Baidu Rushes Ernie Launch to Meet China’s Chatbot Demand

China’s Baidu is racing to meet the March 16 deadline to debut Ernie Bot, which it hopes will be the Eastern equivalent to OpenAI’s ChatGPT. Teams have been working around the clock. In addition to programming duties, staff has been reaching out to borrow compute time on high-powered processors that Chinese companies can no longer purchase at their discretion due to U.S. sanctions. Ernie is still being trained ahead of its highly anticipated launch. Baidu intends to roll out its chatbot in stages, first to a limited pool of public users who can provide test feedback, observers say.

As Microsoft’s Bing chatbot and Google’s Bard, Ernie is not expected to be perfect from the start, and some say the last-minute rush could hint at a rocky debut, as The Wall Street Journal reports “some employees said they haven’t had sufficient time to build a well-functioning product.” But AI firms are becoming adept at addressing problems in real time.

Baidu has indicated it plans to first incorporate the Ernie Bot into its search engine in limited scope, broadening access through the end of the month.

“Baidu is taking a calculated gamble to get ahead of Chinese rivals that have recently announced similar plans,” WSJ writes, noting that the company says it has agreements with “more than 400 Chinese companies,” enabling Ernie to “gain experience running under different scenarios to help improve its performance.”

As the first commercially promising AI out of China, a successful Ernie launch could help catapult Baidu — which WSJ says has “fallen out of investor favor in recent years” — back to the forefront of China’s tech leadership, while “failure could lead it to suffer a similar fate as Google, which stuck to its relatively cautious approach to AI until recently, then lost $100 billion in its market capitalization after its AI-powered chatbot search produced factual errors in a demo.”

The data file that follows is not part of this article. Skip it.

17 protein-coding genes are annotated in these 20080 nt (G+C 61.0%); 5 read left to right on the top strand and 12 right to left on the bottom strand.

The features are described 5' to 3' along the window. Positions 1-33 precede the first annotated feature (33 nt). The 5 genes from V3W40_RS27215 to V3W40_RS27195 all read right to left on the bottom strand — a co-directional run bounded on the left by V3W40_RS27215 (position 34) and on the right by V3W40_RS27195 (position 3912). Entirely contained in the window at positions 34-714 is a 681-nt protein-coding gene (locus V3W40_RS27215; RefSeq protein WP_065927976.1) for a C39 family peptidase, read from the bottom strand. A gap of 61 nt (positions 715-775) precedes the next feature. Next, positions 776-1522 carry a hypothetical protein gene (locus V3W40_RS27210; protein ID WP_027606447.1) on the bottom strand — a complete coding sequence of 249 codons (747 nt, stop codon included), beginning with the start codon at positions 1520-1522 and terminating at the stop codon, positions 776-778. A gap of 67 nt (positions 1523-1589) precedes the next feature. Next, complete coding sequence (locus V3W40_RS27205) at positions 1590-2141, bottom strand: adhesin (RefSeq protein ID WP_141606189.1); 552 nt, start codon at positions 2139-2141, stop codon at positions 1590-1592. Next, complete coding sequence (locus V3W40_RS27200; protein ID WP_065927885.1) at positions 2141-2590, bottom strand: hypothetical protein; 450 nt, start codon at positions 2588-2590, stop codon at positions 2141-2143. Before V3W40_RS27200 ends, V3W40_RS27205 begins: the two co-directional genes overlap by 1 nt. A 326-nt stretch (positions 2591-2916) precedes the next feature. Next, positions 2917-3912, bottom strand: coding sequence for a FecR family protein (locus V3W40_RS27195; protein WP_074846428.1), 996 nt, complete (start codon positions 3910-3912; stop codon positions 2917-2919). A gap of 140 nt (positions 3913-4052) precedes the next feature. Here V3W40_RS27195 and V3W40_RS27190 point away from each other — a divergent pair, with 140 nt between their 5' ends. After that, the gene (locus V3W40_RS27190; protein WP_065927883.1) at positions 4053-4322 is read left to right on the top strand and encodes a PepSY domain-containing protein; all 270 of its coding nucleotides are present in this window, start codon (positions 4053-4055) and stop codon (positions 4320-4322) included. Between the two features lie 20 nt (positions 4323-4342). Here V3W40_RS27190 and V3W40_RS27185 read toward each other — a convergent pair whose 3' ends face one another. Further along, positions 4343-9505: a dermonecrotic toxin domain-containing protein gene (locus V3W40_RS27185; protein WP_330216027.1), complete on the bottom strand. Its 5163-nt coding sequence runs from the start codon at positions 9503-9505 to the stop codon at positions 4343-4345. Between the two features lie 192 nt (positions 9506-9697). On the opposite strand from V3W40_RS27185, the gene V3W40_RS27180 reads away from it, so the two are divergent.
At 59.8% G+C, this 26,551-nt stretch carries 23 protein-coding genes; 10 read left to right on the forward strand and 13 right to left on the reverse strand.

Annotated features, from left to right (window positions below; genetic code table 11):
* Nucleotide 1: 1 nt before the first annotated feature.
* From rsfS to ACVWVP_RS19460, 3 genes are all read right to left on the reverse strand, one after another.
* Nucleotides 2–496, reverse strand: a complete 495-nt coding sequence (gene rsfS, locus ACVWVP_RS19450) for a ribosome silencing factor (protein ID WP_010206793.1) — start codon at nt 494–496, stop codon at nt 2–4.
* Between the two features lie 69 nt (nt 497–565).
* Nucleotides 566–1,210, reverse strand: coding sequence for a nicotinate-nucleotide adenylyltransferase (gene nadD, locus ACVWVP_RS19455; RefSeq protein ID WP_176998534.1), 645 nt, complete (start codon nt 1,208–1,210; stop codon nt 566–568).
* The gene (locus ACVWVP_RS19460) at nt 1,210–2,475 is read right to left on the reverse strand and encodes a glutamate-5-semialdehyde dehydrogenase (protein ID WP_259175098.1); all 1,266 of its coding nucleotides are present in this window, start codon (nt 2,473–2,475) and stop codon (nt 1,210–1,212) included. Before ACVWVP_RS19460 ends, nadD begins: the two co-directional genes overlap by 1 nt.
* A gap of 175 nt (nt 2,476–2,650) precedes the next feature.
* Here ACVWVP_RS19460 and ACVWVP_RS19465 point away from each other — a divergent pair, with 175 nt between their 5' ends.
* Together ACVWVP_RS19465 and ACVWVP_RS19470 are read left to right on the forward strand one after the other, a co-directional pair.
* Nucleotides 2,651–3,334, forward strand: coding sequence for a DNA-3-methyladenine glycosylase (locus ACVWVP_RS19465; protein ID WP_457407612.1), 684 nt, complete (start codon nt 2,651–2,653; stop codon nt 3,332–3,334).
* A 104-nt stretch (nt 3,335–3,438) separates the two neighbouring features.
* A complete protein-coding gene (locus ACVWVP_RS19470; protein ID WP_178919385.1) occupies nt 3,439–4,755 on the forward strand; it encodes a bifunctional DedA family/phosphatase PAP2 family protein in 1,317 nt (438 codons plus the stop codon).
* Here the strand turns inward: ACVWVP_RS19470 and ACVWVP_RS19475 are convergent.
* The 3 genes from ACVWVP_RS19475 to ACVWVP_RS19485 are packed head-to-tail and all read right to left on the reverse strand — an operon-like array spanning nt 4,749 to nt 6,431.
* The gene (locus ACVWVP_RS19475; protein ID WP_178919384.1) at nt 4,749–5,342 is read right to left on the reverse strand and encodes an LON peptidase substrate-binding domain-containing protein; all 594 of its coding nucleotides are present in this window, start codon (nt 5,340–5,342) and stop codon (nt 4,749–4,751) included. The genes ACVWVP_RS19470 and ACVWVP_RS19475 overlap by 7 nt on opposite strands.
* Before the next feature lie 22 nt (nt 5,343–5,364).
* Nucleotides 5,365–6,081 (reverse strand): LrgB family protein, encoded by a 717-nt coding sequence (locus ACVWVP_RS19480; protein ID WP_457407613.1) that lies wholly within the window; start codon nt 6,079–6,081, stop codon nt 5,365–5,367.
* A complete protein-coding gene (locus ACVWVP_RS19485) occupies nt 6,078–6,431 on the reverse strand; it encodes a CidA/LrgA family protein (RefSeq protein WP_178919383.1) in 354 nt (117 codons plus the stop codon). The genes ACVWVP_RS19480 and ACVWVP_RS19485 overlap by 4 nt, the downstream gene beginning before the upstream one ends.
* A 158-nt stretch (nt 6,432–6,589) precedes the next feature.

Meanwhile, Wired reports that “China’s ChatGPT black market is thriving.” Though the app is not blocked there, OpenAI has chosen not to market it in the country, driving curiosity seekers to e-commerce sites like Taobao, where “ChatGPT logins have become a hot commodity,” as have virtual foreign phone numbers that can receive verification codes for ChatGPT use.

Prices range from 1-30 RMB ($0.17-$4.28), Wired writes, noting that  Tencent’s WeChat has spawned a thriving market for ChatGPT knockoffs — mainly via sub-applications like “ChatGPT Online.” On Baidu, which is China’s biggest search engine, Wired says “How to use ChatGPT within China” has been “trending for weeks.”

Attempting to cash in on public interest, “China’s tech giants are launching ChatGPT clones,” says CNBC, adding that “Beijing is watching closely.”

Get Ready to Meet the ChatGPT Clones, Wired, 3/10/23

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